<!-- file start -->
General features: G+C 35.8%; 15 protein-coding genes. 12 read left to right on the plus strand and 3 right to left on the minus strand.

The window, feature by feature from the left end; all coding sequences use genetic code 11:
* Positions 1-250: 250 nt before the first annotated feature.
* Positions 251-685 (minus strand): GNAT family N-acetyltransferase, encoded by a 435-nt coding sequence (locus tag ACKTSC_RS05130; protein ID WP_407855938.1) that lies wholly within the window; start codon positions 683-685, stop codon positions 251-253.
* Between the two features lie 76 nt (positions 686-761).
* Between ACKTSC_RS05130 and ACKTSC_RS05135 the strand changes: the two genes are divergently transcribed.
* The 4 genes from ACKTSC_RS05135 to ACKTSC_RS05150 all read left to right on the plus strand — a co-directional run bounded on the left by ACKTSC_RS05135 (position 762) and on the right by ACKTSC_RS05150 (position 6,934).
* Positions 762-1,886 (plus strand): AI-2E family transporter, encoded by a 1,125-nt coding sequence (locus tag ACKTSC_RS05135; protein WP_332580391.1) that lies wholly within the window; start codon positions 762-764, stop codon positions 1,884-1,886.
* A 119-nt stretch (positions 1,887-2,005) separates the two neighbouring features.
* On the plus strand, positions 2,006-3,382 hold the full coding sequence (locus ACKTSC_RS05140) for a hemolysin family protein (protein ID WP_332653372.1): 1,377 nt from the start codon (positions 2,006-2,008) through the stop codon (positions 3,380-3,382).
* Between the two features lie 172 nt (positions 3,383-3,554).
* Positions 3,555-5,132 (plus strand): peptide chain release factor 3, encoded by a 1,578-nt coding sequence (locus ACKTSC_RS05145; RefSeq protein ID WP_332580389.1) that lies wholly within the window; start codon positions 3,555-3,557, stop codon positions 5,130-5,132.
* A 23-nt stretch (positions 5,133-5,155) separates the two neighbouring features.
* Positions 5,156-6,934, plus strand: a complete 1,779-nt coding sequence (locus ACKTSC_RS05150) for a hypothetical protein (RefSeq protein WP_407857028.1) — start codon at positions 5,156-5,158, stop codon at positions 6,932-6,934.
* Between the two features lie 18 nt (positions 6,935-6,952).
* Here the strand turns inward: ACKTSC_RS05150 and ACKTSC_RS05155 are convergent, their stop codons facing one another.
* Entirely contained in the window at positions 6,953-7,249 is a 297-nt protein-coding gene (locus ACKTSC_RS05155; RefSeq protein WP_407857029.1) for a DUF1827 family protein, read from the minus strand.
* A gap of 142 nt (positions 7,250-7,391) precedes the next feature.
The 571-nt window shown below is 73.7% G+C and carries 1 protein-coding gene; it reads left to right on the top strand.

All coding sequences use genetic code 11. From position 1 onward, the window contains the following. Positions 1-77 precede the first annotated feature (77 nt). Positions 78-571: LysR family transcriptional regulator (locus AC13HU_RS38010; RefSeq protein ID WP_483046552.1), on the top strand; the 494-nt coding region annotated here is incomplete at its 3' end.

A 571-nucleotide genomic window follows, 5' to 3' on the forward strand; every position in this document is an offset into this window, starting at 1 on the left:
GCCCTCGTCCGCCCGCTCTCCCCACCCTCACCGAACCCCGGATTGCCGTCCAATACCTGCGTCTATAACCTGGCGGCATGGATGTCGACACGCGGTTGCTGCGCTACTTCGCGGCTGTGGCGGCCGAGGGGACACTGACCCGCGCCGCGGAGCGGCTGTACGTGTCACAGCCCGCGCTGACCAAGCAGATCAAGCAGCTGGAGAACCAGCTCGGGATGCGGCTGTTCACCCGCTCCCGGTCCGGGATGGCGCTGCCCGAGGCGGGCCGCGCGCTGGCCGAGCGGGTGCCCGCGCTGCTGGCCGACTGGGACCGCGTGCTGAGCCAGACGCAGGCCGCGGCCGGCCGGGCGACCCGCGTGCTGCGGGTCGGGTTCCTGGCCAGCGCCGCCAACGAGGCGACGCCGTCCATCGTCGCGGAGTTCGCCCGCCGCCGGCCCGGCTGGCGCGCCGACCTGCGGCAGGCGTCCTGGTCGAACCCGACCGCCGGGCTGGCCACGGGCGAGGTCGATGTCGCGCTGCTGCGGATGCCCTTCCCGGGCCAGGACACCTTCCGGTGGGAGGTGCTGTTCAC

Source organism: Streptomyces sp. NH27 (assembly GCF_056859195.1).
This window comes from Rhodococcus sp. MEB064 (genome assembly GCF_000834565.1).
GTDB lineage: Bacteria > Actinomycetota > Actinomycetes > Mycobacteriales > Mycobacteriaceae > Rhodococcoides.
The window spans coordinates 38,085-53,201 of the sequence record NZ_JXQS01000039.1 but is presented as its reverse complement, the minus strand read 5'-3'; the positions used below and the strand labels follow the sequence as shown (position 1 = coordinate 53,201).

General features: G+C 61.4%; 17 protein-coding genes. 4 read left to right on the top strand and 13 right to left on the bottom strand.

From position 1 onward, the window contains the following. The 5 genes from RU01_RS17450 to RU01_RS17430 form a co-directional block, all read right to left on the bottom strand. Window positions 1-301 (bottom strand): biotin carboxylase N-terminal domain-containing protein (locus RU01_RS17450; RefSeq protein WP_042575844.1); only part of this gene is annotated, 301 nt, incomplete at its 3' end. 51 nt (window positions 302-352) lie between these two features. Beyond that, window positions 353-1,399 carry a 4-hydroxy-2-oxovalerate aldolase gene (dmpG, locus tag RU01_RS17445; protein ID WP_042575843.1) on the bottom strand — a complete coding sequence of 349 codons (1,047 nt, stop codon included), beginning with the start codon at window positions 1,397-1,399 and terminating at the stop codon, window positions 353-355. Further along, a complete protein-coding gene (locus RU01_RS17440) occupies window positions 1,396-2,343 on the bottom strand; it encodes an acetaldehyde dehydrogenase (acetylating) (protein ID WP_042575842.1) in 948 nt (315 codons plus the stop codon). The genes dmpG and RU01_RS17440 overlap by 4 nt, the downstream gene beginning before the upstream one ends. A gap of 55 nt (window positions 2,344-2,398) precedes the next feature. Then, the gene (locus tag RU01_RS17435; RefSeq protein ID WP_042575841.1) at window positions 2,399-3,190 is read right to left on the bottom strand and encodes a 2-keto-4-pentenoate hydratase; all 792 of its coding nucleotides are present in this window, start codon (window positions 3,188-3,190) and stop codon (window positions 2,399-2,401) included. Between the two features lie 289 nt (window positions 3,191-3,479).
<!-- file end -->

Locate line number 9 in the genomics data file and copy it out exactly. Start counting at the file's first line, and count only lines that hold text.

* A 119-nt stretch (positions 1,887-2,005) separates the two neighbouring features.